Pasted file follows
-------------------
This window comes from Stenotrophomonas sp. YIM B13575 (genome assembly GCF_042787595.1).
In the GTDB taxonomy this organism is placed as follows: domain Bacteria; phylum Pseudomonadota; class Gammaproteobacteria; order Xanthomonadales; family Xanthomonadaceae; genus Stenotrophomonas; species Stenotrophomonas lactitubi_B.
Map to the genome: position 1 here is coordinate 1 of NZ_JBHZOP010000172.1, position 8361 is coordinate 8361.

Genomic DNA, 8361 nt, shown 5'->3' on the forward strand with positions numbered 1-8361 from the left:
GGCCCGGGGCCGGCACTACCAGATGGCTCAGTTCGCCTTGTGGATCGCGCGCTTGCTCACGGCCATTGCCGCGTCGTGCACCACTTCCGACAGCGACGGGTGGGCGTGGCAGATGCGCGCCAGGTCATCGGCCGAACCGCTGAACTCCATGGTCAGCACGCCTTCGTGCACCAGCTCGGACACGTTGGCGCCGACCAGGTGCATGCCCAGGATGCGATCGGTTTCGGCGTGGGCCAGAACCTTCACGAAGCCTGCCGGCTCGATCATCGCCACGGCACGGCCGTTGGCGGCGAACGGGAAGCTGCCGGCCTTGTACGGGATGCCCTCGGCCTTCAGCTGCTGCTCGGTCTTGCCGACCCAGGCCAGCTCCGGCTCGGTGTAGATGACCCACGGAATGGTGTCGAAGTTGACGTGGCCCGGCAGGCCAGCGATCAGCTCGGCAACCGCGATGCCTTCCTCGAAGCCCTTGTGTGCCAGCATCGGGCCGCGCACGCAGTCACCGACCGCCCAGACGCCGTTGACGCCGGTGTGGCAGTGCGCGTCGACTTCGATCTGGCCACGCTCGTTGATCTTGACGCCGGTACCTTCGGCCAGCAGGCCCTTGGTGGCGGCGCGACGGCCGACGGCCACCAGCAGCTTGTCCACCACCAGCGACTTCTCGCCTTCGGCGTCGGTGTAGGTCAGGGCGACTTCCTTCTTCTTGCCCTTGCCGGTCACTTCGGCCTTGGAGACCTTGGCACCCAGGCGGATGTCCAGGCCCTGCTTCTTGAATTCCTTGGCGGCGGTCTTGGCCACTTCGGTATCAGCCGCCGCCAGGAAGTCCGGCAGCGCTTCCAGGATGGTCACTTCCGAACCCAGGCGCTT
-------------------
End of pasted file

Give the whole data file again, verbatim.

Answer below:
This window comes from Stenotrophomonas sp. YIM B13575 (genome assembly GCF_042787595.1).
In the GTDB taxonomy this organism is placed as follows: domain Bacteria; phylum Pseudomonadota; class Gammaproteobacteria; order Xanthomonadales; family Xanthomonadaceae; genus Stenotrophomonas; species Stenotrophomonas lactitubi_B.
Map to the genome: position 1 here is coordinate 1 of NZ_JBHZOP010000172.1, position 8361 is coordinate 8361.

Genomic DNA, 8361 nt, shown 5'->3' on the forward strand with positions numbered 1-8361 from the left:
GGCCCGGGGCCGGCACTACCAGATGGCTCAGTTCGCCTTGTGGATCGCGCGCTTGCTCACGGCCATTGCCGCGTCGTGCACCACTTCCGACAGCGACGGGTGGGCGTGGCAGATGCGCGCCAGGTCATCGGCCGAACCGCTGAACTCCATGGTCAGCACGCCTTCGTGCACCAGCTCGGACACGTTGGCGCCGACCAGGTGCATGCCCAGGATGCGATCGGTTTCGGCGTGGGCCAGAACCTTCACGAAGCCTGCCGGCTCGATCATCGCCACGGCACGGCCGTTGGCGGCGAACGGGAAGCTGCCGGCCTTGTACGGGATGCCCTCGGCCTTCAGCTGCTGCTCGGTCTTGCCGACCCAGGCCAGCTCCGGCTCGGTGTAGATGACCCACGGAATGGTGTCGAAGTTGACGTGGCCCGGCAGGCCAGCGATCAGCTCGGCAACCGCGATGCCTTCCTCGAAGCCCTTGTGTGCCAGCATCGGGCCGCGCACGCAGTCACCGACCGCCCAGACGCCGTTGACGCCGGTGTGGCAGTGCGCGTCGACTTCGATCTGGCCACGCTCGTTGATCTTGACGCCGGTACCTTCGGCCAGCAGGCCCTTGGTGGCGGCGCGACGGCCGACGGCCACCAGCAGCTTGTCCACCACCAGCGACTTCTCGCCTTCGGCGTCGGTGTAGGTCAGGGCGACTTCCTTCTTCTTGCCCTTGCCGGTCACTTCGGCCTTGGAGACCTTGGCACCCAGGCGGATGTCCAGGCCCTGCTTCTTGAATTCCTTGGCGGCGGTCTTGGCCACTTCGGTATCAGCCGCCGCCAGGAAGTCCGGCAGCGCTTCCAGGATGGTCACTTCCGAACCCAGGCGCTT